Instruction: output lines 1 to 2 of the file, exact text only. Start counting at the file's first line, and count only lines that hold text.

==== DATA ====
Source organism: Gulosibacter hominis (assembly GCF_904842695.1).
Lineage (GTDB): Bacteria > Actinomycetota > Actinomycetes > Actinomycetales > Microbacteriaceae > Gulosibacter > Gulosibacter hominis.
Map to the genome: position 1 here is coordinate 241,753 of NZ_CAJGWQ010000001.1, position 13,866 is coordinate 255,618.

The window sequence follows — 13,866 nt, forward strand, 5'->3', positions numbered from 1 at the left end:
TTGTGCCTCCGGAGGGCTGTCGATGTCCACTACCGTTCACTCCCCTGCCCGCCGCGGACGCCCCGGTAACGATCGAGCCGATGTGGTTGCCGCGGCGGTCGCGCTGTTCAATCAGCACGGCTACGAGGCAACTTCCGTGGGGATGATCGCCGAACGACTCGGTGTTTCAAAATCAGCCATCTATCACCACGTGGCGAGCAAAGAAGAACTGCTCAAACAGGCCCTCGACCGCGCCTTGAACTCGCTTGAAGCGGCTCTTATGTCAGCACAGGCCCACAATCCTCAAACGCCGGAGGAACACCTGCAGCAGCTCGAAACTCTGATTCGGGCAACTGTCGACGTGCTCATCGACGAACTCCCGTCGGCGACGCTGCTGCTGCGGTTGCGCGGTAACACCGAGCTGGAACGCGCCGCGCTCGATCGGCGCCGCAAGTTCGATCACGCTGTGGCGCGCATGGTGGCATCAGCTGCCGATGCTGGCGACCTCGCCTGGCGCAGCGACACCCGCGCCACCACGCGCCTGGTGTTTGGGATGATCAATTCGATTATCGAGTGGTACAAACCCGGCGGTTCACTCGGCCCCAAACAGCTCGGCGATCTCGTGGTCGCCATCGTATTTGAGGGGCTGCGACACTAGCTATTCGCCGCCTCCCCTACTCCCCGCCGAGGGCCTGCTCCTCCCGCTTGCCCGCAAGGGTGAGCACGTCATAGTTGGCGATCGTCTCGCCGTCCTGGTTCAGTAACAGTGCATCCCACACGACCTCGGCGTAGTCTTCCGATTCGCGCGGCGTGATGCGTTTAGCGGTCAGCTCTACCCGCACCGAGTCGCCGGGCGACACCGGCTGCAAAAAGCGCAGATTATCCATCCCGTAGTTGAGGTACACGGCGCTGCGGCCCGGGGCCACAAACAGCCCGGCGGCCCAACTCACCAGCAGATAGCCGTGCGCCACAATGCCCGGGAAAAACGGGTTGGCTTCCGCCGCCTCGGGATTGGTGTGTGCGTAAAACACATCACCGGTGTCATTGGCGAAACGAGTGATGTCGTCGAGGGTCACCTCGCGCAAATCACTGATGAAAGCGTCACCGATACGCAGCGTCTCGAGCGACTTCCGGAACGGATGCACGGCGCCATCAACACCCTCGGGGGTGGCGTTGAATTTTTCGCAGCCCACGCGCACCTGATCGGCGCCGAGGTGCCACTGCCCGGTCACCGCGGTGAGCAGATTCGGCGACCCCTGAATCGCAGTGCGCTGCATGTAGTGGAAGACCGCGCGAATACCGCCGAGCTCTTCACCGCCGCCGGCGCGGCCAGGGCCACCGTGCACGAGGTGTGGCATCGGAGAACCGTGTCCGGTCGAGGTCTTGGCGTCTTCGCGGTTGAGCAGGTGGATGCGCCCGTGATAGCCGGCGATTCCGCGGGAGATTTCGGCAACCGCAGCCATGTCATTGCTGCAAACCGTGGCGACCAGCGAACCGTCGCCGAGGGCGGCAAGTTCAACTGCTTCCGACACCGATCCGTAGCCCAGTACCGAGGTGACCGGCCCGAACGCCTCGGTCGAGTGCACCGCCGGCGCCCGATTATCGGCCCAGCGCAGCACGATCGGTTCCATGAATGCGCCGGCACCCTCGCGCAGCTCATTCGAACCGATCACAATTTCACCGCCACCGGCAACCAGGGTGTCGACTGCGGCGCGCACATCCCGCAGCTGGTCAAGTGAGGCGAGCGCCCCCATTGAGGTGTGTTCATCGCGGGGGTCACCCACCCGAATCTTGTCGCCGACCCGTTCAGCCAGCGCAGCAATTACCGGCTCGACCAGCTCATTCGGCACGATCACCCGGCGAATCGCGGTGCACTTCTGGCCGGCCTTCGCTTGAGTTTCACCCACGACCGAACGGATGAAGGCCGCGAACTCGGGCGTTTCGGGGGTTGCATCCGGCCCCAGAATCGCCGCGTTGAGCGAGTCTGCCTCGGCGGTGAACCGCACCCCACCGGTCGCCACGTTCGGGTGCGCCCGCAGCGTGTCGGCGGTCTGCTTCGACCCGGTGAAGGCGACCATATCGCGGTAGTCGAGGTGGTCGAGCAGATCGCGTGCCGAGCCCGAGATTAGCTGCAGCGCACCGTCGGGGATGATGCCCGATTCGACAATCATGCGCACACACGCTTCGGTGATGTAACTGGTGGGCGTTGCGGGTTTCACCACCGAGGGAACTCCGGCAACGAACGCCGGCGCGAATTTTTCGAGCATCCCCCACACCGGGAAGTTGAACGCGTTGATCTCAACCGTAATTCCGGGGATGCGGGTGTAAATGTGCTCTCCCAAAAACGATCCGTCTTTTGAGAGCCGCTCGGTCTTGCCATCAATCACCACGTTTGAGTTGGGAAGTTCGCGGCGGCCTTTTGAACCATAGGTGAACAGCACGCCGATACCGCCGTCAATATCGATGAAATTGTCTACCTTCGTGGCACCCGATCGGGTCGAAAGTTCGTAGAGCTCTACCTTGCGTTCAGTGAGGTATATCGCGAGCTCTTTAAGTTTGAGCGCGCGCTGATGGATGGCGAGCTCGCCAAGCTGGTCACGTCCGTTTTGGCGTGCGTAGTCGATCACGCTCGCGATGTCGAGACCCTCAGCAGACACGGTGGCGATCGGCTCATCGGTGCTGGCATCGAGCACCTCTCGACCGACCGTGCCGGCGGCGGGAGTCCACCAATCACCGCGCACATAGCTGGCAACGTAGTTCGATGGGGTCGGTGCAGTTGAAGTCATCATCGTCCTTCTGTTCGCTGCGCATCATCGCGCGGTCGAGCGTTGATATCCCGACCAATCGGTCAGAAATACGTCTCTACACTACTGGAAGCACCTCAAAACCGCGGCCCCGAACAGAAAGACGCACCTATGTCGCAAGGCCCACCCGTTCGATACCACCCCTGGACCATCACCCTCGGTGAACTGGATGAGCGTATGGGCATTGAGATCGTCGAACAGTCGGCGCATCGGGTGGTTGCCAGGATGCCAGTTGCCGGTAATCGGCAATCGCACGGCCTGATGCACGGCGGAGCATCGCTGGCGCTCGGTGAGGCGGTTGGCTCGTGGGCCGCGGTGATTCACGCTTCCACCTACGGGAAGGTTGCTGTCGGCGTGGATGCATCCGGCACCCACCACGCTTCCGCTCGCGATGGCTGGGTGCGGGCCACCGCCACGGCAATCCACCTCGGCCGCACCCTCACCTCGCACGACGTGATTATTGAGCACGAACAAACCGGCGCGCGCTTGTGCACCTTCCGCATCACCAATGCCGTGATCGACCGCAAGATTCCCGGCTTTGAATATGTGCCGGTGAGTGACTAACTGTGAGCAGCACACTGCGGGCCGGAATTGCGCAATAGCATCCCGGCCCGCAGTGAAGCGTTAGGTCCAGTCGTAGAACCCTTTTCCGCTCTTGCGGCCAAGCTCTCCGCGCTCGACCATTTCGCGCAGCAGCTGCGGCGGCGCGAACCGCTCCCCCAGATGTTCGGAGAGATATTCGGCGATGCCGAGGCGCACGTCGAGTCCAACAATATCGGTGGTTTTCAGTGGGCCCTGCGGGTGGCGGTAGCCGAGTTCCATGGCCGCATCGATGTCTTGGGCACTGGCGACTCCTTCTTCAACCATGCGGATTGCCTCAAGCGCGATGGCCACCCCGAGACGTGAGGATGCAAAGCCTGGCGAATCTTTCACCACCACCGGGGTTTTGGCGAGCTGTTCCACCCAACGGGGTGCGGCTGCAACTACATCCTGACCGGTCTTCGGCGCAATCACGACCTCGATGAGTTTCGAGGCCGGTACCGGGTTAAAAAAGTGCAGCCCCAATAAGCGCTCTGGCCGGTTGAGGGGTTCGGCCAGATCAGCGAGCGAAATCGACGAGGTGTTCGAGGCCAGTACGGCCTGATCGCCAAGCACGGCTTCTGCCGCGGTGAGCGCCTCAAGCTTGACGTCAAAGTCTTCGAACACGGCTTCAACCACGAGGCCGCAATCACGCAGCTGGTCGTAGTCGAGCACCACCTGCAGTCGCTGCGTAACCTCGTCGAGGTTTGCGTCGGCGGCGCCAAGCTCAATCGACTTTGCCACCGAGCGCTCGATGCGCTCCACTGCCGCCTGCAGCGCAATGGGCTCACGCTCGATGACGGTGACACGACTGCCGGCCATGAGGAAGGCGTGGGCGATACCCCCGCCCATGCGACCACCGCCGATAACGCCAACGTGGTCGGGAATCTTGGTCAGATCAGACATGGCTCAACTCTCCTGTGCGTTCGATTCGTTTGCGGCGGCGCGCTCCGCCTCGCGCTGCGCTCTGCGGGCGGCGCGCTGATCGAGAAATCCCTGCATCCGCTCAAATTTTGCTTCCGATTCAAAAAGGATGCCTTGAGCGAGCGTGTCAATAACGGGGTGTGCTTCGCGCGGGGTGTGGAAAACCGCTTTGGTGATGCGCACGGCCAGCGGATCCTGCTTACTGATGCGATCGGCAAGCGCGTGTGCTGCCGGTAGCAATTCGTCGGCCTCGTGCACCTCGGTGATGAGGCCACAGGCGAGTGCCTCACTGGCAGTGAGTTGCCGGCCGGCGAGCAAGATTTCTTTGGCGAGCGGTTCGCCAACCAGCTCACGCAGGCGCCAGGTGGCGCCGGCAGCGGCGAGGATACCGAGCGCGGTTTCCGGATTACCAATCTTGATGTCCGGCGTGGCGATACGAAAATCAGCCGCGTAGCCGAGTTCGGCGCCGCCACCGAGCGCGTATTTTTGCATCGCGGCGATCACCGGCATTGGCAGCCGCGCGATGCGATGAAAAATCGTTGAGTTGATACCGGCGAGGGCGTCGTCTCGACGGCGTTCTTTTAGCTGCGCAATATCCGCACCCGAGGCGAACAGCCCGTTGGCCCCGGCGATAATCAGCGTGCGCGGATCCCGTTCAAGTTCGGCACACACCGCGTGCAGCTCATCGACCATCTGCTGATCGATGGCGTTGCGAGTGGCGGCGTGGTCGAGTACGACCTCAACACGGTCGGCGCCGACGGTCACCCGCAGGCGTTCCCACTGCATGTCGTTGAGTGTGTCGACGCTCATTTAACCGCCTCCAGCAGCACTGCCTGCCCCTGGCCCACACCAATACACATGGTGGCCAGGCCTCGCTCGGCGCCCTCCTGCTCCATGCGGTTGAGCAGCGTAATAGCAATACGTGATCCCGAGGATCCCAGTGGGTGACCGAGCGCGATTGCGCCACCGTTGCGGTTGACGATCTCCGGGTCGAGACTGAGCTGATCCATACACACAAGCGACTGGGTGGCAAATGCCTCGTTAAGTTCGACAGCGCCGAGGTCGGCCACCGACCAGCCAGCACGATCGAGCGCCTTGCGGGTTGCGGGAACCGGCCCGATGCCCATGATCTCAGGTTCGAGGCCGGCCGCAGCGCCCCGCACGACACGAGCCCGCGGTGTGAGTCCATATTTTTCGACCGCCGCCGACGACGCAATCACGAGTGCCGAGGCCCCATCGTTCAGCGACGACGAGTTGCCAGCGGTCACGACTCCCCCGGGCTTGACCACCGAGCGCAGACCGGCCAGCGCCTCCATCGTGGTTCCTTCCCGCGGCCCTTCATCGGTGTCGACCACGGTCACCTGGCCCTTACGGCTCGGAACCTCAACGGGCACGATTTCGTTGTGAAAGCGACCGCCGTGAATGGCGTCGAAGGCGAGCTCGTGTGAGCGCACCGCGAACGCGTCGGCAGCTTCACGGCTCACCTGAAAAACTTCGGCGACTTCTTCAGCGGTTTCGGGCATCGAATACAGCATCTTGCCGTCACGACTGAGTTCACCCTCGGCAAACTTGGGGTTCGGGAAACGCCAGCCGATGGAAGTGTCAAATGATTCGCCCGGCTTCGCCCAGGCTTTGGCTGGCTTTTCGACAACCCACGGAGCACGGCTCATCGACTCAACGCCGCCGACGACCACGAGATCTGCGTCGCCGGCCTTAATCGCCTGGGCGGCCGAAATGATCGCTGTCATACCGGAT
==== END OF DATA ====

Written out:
Source organism: Gulosibacter hominis (assembly GCF_904842695.1).
Lineage (GTDB): Bacteria > Actinomycetota > Actinomycetes > Actinomycetales > Microbacteriaceae > Gulosibacter > Gulosibacter hominis.